I am reading the book "A Treatise on Advanced Calculus" by Philip Franklin. I found this book in our city's central library and liked it at the first reading, am continuing this book as a reference. I got some confusion at the very first topic "Mathematical Induction". I am familiar with mathematical induction pretty much but I could not grasp the way author explained it.
In the link i given $-$ After introduction the first topic starts. It is divided in $8$ small paragraphs. I understand $7$ paragraphs out of these. I have confusion in the $3$rd paragraph which I am quoting here:
"If each of the members of $I$, an infinite collection of positive integers, is less than, or equal to, $N$, every integer of the collection $I$ is equal to some member of the finite collection $1, 2, .\ .\ . N$ Thus there is a finite collection of distinct integers, $F$, such that each member of $I$ is equal to a member of $F$. The greatest integer of $F$ is the greatest of $I$, so that the first collection $I$ has a greatest integer."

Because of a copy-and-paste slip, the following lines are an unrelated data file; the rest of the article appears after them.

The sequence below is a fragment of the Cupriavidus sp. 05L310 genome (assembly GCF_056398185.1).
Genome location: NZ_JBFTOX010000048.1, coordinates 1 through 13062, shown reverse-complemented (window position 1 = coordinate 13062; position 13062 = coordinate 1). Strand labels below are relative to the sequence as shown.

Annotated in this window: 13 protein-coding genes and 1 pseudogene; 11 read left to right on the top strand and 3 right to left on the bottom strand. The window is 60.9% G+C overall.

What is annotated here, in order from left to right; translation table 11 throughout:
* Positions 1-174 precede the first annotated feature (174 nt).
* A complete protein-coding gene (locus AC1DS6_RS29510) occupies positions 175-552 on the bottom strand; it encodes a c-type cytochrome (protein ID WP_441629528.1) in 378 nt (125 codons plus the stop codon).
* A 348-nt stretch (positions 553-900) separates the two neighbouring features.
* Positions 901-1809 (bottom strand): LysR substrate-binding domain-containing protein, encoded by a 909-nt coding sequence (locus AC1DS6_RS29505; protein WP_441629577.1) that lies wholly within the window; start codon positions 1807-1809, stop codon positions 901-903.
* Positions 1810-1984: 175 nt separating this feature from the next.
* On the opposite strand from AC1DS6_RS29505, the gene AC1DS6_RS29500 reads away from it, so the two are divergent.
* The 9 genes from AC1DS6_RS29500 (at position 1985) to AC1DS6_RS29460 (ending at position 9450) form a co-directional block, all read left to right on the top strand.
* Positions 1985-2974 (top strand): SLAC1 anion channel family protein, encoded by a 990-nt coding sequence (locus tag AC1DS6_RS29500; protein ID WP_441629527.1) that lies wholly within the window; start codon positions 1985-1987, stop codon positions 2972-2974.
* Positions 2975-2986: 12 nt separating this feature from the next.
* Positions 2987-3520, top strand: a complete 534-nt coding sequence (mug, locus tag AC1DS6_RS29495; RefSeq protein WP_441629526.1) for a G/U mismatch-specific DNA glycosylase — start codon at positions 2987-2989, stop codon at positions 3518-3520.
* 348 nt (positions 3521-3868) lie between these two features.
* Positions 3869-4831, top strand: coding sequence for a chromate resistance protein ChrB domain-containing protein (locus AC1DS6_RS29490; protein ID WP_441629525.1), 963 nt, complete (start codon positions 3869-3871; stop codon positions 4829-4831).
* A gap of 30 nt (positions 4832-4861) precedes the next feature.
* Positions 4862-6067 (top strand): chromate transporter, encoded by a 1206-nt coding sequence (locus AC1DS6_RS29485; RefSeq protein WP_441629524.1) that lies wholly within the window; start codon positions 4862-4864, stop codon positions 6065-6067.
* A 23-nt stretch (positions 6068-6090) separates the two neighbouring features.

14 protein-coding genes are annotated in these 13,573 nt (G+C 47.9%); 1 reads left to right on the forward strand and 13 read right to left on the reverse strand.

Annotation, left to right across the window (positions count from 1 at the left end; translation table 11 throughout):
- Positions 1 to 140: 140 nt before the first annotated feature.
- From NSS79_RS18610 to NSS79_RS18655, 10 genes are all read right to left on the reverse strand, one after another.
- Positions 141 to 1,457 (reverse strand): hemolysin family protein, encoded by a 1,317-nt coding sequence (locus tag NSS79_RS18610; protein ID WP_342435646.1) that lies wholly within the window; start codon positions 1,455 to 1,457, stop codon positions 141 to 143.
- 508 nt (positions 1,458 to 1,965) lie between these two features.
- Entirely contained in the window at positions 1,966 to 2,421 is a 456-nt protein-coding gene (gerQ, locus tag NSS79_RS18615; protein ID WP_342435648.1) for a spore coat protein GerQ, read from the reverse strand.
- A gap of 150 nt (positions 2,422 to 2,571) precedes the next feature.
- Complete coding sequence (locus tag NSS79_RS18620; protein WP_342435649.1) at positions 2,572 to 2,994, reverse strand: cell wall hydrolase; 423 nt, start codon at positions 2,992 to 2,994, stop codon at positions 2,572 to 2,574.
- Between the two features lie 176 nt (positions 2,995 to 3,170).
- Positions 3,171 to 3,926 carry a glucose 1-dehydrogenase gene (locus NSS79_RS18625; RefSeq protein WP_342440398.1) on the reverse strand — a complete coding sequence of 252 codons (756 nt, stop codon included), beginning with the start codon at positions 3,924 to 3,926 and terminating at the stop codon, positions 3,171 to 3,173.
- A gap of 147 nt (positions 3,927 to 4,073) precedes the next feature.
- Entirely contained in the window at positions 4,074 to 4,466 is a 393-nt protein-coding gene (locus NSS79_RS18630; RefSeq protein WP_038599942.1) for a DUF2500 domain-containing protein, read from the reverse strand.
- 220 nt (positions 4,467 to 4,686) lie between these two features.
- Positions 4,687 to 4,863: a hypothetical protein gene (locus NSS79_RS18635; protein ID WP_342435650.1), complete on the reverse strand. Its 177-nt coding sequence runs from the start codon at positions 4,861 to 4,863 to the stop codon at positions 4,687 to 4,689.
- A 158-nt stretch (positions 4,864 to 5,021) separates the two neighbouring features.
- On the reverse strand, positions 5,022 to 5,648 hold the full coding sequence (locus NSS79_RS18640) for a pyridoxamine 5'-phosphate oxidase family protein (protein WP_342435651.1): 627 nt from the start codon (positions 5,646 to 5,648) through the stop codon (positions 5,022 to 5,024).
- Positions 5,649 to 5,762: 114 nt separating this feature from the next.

The two points on which I have trouble are as follows:
- How this paragraph satiates(offsets) the whole article, that is what is the purpose of this paragraph. In other words what is the logic provided by this paragraph which is necessary for an apt understanding of the remaining article. What is the benefit of assuming that $I$ has a greatest integer.
- Why the author assumes that $I$, an infinite collection of positive integers, has an upperbound(a greatest number)? We know that $I$ is an infinite set so has not any greatest integer. Moreover how can we disprove this argument, that is does it directly follows from the definition of $I$ that it does not have a greatest integer or it can be proved in a mathematical way?
I understood the remaining $7$ paragraphs. I am not able to understand what the author is trying to convey in this $3$rd paragraph that I quoted.